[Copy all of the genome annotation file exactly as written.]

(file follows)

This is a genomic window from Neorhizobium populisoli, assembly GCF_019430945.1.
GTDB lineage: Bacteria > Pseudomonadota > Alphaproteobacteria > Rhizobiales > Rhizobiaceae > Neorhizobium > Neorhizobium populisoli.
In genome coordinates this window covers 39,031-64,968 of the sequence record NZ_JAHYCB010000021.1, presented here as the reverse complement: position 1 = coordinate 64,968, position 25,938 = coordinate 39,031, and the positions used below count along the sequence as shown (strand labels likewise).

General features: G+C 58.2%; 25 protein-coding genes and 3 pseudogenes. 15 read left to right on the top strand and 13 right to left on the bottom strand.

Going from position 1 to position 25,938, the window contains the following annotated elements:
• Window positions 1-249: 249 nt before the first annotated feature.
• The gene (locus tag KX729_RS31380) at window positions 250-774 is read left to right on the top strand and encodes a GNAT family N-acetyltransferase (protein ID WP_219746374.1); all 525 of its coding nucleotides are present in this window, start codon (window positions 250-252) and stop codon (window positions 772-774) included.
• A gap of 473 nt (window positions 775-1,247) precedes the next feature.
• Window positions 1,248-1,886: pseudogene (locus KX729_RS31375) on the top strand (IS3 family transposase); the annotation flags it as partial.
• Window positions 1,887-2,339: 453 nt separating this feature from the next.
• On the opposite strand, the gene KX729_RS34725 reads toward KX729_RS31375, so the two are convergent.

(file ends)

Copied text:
This is a genomic window from Neorhizobium populisoli, assembly GCF_019430945.1.
GTDB lineage: Bacteria > Pseudomonadota > Alphaproteobacteria > Rhizobiales > Rhizobiaceae > Neorhizobium > Neorhizobium populisoli.
In genome coordinates this window covers 39,031-64,968 of the sequence record NZ_JAHYCB010000021.1, presented here as the reverse complement: position 1 = coordinate 64,968, position 25,938 = coordinate 39,031, and the positions used below count along the sequence as shown (strand labels likewise).

General features: G+C 58.2%; 25 protein-coding genes and 3 pseudogenes. 15 read left to right on the top strand and 13 right to left on the bottom strand.

Going from position 1 to position 25,938, the window contains the following annotated elements:
• Window positions 1-249: 249 nt before the first annotated feature.
• The gene (locus tag KX729_RS31380) at window positions 250-774 is read left to right on the top strand and encodes a GNAT family N-acetyltransferase (protein ID WP_219746374.1); all 525 of its coding nucleotides are present in this window, start codon (window positions 250-252) and stop codon (window positions 772-774) included.
• A gap of 473 nt (window positions 775-1,247) precedes the next feature.
• Window positions 1,248-1,886: pseudogene (locus KX729_RS31375) on the top strand (IS3 family transposase); the annotation flags it as partial.
• Window positions 1,887-2,339: 453 nt separating this feature from the next.
• On the opposite strand, the gene KX729_RS34725 reads toward KX729_RS31375, so the two are convergent.